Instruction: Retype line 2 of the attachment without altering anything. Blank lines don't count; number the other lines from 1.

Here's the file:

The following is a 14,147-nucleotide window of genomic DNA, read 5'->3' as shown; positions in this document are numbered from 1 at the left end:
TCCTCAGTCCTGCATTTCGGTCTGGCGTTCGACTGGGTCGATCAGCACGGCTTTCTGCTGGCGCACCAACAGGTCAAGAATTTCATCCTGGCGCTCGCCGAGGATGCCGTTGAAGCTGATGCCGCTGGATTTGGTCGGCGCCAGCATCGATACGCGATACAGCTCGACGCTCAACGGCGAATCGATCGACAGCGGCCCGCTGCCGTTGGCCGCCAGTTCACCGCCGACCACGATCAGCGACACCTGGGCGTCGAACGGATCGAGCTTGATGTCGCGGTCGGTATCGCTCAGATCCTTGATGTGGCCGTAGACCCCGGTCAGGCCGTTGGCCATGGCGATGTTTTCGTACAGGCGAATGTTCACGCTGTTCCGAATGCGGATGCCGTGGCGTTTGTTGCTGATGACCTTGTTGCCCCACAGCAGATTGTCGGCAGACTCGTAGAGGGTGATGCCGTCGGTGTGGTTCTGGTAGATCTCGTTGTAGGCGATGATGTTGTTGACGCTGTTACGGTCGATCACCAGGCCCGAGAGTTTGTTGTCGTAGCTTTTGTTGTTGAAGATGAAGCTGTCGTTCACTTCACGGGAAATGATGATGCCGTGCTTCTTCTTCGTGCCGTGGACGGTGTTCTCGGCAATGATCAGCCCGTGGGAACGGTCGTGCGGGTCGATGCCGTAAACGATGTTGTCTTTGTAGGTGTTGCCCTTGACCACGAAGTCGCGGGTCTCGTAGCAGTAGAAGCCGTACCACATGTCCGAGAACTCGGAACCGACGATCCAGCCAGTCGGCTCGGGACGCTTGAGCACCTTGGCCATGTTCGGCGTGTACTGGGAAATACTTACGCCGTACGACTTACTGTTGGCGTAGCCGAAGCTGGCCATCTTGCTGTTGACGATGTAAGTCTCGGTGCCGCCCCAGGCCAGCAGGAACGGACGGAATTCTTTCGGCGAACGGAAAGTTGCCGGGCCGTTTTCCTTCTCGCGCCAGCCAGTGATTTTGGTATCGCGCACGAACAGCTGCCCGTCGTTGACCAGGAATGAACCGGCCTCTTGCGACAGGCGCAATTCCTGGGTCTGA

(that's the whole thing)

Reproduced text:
TCCTCAGTCCTGCATTTCGGTCTGGCGTTCGACTGGGTCGATCAGCACGGCTTTCTGCTGGCGCACCAACAGGTCAAGAATTTCATCCTGGCGCTCGCCGAGGATGCCGTTGAAGCTGATGCCGCTGGATTTGGTCGGCGCCAGCATCGATACGCGATACAGCTCGACGCTCAACGGCGAATCGATCGACAGCGGCCCGCTGCCGTTGGCCGCCAGTTCACCGCCGACCACGATCAGCGACACCTGGGCGTCGAACGGATCGAGCTTGATGTCGCGGTCGGTATCGCTCAGATCCTTGATGTGGCCGTAGACCCCGGTCAGGCCGTTGGCCATGGCGATGTTTTCGTACAGGCGAATGTTCACGCTGTTCCGAATGCGGATGCCGTGGCGTTTGTTGCTGATGACCTTGTTGCCCCACAGCAGATTGTCGGCAGACTCGTAGAGGGTGATGCCGTCGGTGTGGTTCTGGTAGATCTCGTTGTAGGCGATGATGTTGTTGACGCTGTTACGGTCGATCACCAGGCCCGAGAGTTTGTTGTCGTAGCTTTTGTTGTTGAAGATGAAGCTGTCGTTCACTTCACGGGAAATGATGATGCCGTGCTTCTTCTTCGTGCCGTGGACGGTGTTCTCGGCAATGATCAGCCCGTGGGAACGGTCGTGCGGGTCGATGCCGTAAACGATGTTGTCTTTGTAGGTGTTGCCCTTGACCACGAAGTCGCGGGTCTCGTAGCAGTAGAAGCCGTACCACATGTCCGAGAACTCGGAACCGACGATCCAGCCAGTCGGCTCGGGACGCTTGAGCACCTTGGCCATGTTCGGCGTGTACTGGGAAATACTTACGCCGTACGACTTACTGTTGGCGTAGCCGAAGCTGGCCATCTTGCTGTTGACGATGTAAGTCTCGGTGCCGCCCCAGGCCAGCAGGAACGGACGGAATTCTTTCGGCGAACGGAAAGTTGCCGGGCCGTTTTCCTTCTCGCGCCAGCCAGTGATTTTGGTATCGCGCACGAACAGCTGCCCGTCGTTGACCAGGAATGAACCGGCCTCTTGCGACAGGCGCAATTCCTGGGTCTGA